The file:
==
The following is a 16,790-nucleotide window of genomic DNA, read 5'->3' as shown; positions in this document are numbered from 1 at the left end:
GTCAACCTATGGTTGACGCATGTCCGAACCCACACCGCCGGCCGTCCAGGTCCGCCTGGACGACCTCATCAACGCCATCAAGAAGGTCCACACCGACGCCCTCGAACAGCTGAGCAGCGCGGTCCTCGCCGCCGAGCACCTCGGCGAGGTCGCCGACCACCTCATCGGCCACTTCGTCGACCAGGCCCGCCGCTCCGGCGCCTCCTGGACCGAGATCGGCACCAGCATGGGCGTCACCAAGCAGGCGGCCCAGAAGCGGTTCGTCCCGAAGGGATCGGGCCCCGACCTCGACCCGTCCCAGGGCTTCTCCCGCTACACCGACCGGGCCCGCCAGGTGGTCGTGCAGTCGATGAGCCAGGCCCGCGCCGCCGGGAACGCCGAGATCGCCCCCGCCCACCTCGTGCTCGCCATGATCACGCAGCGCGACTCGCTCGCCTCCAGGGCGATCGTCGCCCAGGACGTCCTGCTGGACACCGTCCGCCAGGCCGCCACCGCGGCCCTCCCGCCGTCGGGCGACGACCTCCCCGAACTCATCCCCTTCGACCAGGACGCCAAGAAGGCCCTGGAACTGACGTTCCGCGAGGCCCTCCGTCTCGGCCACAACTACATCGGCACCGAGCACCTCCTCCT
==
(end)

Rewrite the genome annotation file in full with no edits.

The following is a 16,790-nucleotide window of genomic DNA, read 5'->3' as shown; positions in this document are numbered from 1 at the left end:
GTCAACCTATGGTTGACGCATGTCCGAACCCACACCGCCGGCCGTCCAGGTCCGCCTGGACGACCTCATCAACGCCATCAAGAAGGTCCACACCGACGCCCTCGAACAGCTGAGCAGCGCGGTCCTCGCCGCCGAGCACCTCGGCGAGGTCGCCGACCACCTCATCGGCCACTTCGTCGACCAGGCCCGCCGCTCCGGCGCCTCCTGGACCGAGATCGGCACCAGCATGGGCGTCACCAAGCAGGCGGCCCAGAAGCGGTTCGTCCCGAAGGGATCGGGCCCCGACCTCGACCCGTCCCAGGGCTTCTCCCGCTACACCGACCGGGCCCGCCAGGTGGTCGTGCAGTCGATGAGCCAGGCCCGCGCCGCCGGGAACGCCGAGATCGCCCCCGCCCACCTCGTGCTCGCCATGATCACGCAGCGCGACTCGCTCGCCTCCAGGGCGATCGTCGCCCAGGACGTCCTGCTGGACACCGTCCGCCAGGCCGCCACCGCGGCCCTCCCGCCGTCGGGCGACGACCTCCCCGAACTCATCCCCTTCGACCAGGACGCCAAGAAGGCCCTGGAACTGACGTTCCGCGAGGCCCTCCGTCTCGGCCACAACTACATCGGCACCGAGCACCTCCTCCT